Southern California trumpet virtuoso, Gilbert Castellanos, makes music that sounds effortless. Skilled with impressive dexterity and control, his clarity of expression moves listeners on a deeply emotional level.
Recognized as a new American master by Downbeat magazine, Castellanos has established himself as one of the nation’s most inventive improvisers in stirring live performances as a member of the Clayton Hamilton Jazz Orchestra, Anthony Wilson Nonet, Charles McPherson Quintet, Willie Jones III Quintet, and as leader of his own groups.
Zan Stewart of the Los Angeles Times says: “[Castellanos] plays with élan, evincing a more individual, ever-large sound offering hard swinging, often ear-grabbing solos…[proving] that music with deep roots in jazz’s glorious ’50s and ’60s can sound completely contemporary today.”
Slated for release in Fall, 2010, his forthcoming album as leader of Gilbert Castellanos and the New Latin Jazz Quintet is likely to change the way we think about West Coast jazz. Seamlessly drawing on his two lifelong influences — the hardbop pioneers of modern jazz who have inspired him, and the rhythmic pulse of the Latino heritage that nurtured him — Castellanos has channeled a passionate dedication to his art form, and a life immersed in the diverse and vibrant culture of his home state of California, into this, his third solo effort.
Castellanos was born in Guadalajara, Mexico, where his father performed as leader, singer and arranger of the popular cumbia band, Gil Castellanos y Su Copacabana. His father’s love for classical composers and big band jazz broadened young Gilbert’s horizons from an early age, and he was encouraged to become a jazz musician. By the time he’d reached elementary school in California, Castellanos was listening to Freddie Hubbard on his Walkman and playing the theme from Rocky on his first day in band class.
After graduating from the Berklee College of Music in Boston, and Cal Arts in Los Angeles, Gilbert Castellanos quickly rose to national attention as a member of the celebrated band Black/Note, with whom he recorded three albums: “L.A. Underground” (Red Records), Jungle Music (Columbia Records) and “Nothin’ But the Swing” (Impulse Records). His recording career since Black/Note has seen Castellanos thrive as a player, bandleader, composer and arranger on two acclaimed albums: his soulful 1999 self-titled debut release, “The Gilbert Castellanos Hammond B3 Quartet,” and his eclectic second offering, “Underground” (Seedling Records, 2006).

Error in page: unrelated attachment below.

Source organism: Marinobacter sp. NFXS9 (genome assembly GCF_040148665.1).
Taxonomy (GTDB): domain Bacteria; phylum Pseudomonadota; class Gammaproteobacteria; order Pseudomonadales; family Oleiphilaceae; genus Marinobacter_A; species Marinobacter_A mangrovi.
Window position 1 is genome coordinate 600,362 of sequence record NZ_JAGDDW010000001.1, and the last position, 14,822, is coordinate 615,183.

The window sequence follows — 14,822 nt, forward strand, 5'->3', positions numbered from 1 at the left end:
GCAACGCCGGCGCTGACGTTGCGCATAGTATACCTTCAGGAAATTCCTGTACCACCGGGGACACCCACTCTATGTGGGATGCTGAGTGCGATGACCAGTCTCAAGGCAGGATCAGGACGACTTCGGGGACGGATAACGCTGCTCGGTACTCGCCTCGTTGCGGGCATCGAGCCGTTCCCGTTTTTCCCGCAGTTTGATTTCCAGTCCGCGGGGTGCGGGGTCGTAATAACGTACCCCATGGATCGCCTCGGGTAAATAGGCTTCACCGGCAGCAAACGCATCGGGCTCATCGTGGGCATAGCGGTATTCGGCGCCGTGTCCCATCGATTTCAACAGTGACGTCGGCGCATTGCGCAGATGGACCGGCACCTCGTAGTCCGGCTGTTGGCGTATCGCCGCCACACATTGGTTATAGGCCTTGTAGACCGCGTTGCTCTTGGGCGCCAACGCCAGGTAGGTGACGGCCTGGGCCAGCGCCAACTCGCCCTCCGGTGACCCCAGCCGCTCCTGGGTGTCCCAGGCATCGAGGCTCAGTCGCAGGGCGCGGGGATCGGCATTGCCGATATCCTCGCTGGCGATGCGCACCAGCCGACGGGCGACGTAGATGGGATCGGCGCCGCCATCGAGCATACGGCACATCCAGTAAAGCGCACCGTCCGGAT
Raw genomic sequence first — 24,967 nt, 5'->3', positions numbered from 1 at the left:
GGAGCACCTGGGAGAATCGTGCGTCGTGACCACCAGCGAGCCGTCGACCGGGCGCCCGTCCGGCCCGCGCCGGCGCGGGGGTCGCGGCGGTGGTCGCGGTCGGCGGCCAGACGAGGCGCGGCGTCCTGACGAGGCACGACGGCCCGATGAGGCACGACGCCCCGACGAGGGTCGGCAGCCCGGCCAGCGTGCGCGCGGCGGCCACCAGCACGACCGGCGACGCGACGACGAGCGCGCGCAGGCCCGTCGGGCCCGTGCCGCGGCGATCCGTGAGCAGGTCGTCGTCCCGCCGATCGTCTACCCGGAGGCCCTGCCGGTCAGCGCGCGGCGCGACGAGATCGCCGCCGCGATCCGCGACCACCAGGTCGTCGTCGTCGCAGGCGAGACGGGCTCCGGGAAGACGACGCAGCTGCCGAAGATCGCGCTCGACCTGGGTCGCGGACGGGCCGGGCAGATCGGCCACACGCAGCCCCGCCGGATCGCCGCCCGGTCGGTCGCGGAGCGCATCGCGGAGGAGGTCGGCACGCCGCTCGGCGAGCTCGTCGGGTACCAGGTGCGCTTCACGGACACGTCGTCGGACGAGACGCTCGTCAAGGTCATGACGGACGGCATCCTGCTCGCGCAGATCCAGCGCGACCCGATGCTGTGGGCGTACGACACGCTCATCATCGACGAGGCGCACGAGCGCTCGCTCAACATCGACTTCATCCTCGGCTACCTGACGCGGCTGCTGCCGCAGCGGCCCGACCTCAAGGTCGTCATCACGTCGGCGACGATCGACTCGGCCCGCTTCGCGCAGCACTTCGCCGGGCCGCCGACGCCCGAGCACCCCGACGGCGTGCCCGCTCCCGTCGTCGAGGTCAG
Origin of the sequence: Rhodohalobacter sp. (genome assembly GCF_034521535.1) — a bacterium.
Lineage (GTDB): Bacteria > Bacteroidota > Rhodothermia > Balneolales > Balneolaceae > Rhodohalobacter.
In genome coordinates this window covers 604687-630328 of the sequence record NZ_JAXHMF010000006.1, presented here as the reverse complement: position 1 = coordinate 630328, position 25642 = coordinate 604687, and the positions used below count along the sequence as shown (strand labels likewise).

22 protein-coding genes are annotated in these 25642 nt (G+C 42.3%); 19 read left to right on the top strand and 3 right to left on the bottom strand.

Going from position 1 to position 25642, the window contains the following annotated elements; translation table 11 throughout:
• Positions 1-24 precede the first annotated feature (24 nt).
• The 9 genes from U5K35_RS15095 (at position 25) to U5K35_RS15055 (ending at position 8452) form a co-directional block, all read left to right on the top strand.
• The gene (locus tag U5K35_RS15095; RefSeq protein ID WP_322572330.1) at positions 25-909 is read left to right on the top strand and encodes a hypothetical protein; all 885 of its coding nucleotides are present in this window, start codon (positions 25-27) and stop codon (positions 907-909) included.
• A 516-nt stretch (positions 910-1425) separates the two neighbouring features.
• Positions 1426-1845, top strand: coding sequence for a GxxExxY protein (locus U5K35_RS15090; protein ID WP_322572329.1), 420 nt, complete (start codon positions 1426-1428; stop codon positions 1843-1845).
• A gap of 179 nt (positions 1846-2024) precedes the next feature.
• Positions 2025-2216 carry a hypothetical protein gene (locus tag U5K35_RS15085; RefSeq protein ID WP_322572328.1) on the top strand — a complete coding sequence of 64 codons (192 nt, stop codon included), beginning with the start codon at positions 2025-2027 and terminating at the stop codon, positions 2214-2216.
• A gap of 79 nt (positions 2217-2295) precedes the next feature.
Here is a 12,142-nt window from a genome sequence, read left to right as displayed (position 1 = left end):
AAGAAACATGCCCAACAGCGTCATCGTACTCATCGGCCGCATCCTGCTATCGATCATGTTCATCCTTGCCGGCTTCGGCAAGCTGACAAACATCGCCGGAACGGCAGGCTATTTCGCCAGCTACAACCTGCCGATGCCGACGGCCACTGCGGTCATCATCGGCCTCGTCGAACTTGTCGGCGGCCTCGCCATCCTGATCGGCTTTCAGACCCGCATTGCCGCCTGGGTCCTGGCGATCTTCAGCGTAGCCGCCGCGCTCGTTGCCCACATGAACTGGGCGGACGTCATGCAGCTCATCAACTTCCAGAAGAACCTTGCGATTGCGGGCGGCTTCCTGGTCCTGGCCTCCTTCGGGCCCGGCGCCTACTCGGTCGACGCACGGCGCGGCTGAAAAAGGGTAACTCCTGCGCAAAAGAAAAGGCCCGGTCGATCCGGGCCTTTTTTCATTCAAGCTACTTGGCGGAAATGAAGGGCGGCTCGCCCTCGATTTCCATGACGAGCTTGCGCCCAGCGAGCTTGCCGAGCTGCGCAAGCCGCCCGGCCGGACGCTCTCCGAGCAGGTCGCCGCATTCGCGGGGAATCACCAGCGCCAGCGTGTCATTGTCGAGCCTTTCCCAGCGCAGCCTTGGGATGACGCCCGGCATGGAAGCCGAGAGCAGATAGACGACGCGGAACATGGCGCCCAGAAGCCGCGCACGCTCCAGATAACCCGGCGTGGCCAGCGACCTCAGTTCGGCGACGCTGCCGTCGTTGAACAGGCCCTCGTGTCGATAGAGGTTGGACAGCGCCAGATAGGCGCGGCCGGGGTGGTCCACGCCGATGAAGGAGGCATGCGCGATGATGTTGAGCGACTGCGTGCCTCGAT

Between recordings, Gilbert Castellanos keeps busy as one of the most respected sidemen and soloists working today. Grammy winning bassist and co-leader of the Clayton/Hamilton Orchestra, John Clayton, recalls that when he first heard Gilbert play with their band, Jeff Hamilton turned to him and said, “He’s a breath of fresh air!” Now, seated beside Count Basie band veteran, Snooky Young, Castellanos has become an integral force in the success of this world famous touring and recording ensemble. Clayton appreciates how Castellanos “always finds new life and new energy to breath into the notes I write and the grooves we play with him.” The performing and recording credits keep growing: Gilbert Castellanos has worked with world-reknown artists Dizzy Gillespie, Wynton Marsalis, Charlie Hayden, Les McCann, Poncho Sanchez, Diana Krall, Willie Nelson, Michael Buble, and Natalie Cole, to name a few. In 2009, he played live for millions of listeners as a member of the supporting band on “American Idol.”
A passionate advocate of formal jazz education, Castellanos regularly conducts high school workshops and is a lecturer at the University of Southern California’s Thornton School of Music.
He is also a firm believer in the type of “real world” education jazz musicians have counted on to learn the ropes since the music was born. In his chosen home of San Diego, California, for nearly two decades, he has been hosting a legendary weekly jam session in various downtown warehouses and clubs. Currently, you can catch his session on Wednesday nights at Super El Camino, where Castellanos develops new material with his own band, while giving up-and-coming players a chance to perform with seasoned professionals.
Castellanos says he will “never give up” in his tireless effort to “put the West Coast back on the map.” His fans and fellow musicians know how important a figure he is, not only to the birth of a new West Coast sound, but also in helping, as Castellanos always puts it, “keep jazz alive.”
— D.A. Kolodenko, San Diego CityBeat